Image from HHM Collections

The Nash Finch Company was once the second largest food distributor in the United States. The company’s headquarters was in Hennepin County for nearly a century. There are many Nash Finch products in HHM’s collection, including the spice tin seen above from around 1930, and the coffee tin seen below from around 1960. The company achieved great success due to innovative business strategies. Though the list of milestones is far too long to cover in its entirety, this is a brief account of the history of Nash Finch. 


Image from HHM Collections

The company traces its roots to Devils Lake, North Dakota when Fred Nash opened a candy store. Soon after Fred opened a second store with his brothers Edgar and Willis. In the late 1880’s the three brothers started their own food distribution business, the first in the state. Harry Finch came into the picture in 1899 as a stock boy who would later rise through the ranks of the company.

In 1919, the Nash brothers and Finch moved to Minneapolis. Three years later they incorporated the Nash Finch Company, combing the sixty companies they had already acquired by that time. At this point they started selling products under their own brand. The company grew rapidly because the founders utilized creative business strategies. For instance, stock was offered to all employees. This not only raised the money required to expand, but it also ensured that the employees who owned stock would be hard working and loyal.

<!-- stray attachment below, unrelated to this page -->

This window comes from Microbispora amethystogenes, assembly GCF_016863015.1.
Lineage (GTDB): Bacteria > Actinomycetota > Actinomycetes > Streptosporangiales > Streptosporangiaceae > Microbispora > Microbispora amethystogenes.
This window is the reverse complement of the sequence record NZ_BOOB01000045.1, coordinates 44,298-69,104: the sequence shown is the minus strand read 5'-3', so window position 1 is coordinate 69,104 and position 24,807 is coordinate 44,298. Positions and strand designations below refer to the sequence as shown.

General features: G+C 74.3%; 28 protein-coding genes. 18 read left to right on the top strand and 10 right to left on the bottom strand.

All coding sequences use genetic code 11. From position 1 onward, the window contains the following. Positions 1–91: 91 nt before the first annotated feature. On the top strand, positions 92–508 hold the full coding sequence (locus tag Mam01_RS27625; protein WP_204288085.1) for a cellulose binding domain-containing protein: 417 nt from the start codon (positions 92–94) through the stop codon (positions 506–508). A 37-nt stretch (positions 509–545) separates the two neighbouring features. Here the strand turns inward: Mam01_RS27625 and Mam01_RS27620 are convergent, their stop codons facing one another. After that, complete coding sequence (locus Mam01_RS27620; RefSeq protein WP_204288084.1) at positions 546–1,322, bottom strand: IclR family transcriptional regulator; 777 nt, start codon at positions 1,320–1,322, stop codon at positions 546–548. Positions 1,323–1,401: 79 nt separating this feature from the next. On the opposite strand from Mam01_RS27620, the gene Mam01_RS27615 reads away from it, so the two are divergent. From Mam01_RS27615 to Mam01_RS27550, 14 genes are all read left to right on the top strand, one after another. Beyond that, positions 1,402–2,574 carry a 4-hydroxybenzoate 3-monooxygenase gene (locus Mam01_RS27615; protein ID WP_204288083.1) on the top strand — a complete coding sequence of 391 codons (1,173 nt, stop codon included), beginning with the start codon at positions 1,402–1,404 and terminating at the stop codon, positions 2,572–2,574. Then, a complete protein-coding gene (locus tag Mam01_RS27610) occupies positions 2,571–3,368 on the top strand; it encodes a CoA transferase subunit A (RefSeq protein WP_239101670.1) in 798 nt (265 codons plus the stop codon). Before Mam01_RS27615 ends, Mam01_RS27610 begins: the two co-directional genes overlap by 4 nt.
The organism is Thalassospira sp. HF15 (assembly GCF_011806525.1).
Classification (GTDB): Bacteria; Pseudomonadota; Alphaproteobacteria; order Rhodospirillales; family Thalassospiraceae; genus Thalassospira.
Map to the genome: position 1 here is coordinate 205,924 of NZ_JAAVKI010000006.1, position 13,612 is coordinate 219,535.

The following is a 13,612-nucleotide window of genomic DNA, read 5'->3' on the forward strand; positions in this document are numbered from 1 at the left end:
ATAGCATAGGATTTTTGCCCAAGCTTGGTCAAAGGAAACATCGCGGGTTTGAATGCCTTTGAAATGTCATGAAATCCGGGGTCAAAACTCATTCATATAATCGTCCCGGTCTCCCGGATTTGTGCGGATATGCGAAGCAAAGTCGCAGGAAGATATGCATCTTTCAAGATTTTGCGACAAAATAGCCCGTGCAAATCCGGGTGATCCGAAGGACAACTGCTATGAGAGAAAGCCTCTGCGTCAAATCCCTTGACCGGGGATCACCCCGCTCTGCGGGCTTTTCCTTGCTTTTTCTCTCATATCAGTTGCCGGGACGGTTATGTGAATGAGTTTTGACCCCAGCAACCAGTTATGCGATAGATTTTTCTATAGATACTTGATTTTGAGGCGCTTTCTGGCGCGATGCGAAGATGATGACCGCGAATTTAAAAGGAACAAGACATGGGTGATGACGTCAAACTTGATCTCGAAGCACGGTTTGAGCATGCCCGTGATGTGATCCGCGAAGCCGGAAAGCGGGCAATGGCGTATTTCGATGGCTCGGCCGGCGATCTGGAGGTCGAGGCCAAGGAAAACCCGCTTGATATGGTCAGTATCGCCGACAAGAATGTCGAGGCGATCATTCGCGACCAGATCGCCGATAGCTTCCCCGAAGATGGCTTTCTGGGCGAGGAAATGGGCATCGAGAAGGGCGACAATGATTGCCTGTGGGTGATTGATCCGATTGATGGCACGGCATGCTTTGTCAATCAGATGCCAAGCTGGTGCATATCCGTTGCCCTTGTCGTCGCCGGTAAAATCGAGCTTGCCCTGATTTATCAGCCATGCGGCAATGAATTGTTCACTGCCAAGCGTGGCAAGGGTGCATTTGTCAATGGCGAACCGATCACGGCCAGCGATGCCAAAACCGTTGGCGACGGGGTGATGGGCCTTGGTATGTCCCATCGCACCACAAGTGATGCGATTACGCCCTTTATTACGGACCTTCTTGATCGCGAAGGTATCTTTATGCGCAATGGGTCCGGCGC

Nash Finch was headquartered in Hennepin County from 1919 to 2013. At that point they were acquired by the Michigan company Spartan Stores, which then became SpartanNash. While many products that Nash Finch manufactured and produced are too long to list, HHM preserves many of them in our collection, ensuring that their history will remain here.

Written by Alyssa Thiede

Gjovig, Bruce. Boxcar of Peaches: The Nash Bros. & Nash Finch Company. Grand Forks, N.D.: Center for Innovation and Business Development, 1990.

Hughlett, Mike. “SpartanNash’s Edina Presence to be Robust,” Star Tribune, April 23, 2014. Star Tribune Archive.


This publication was made possible in part by the people of Minnesota through a grant funded by an appropriation to the Minnesota Historical Society from the Minnesota Arts and Cultural Heritage Fund. Any views, findings, opinions, conclusions or recommendations expressed in this publication are those of the authors and do not necessarily represent those of the State of Minnesota, the Minnesota Historical Society, or the Minnesota Historic Resources Advisory Committee.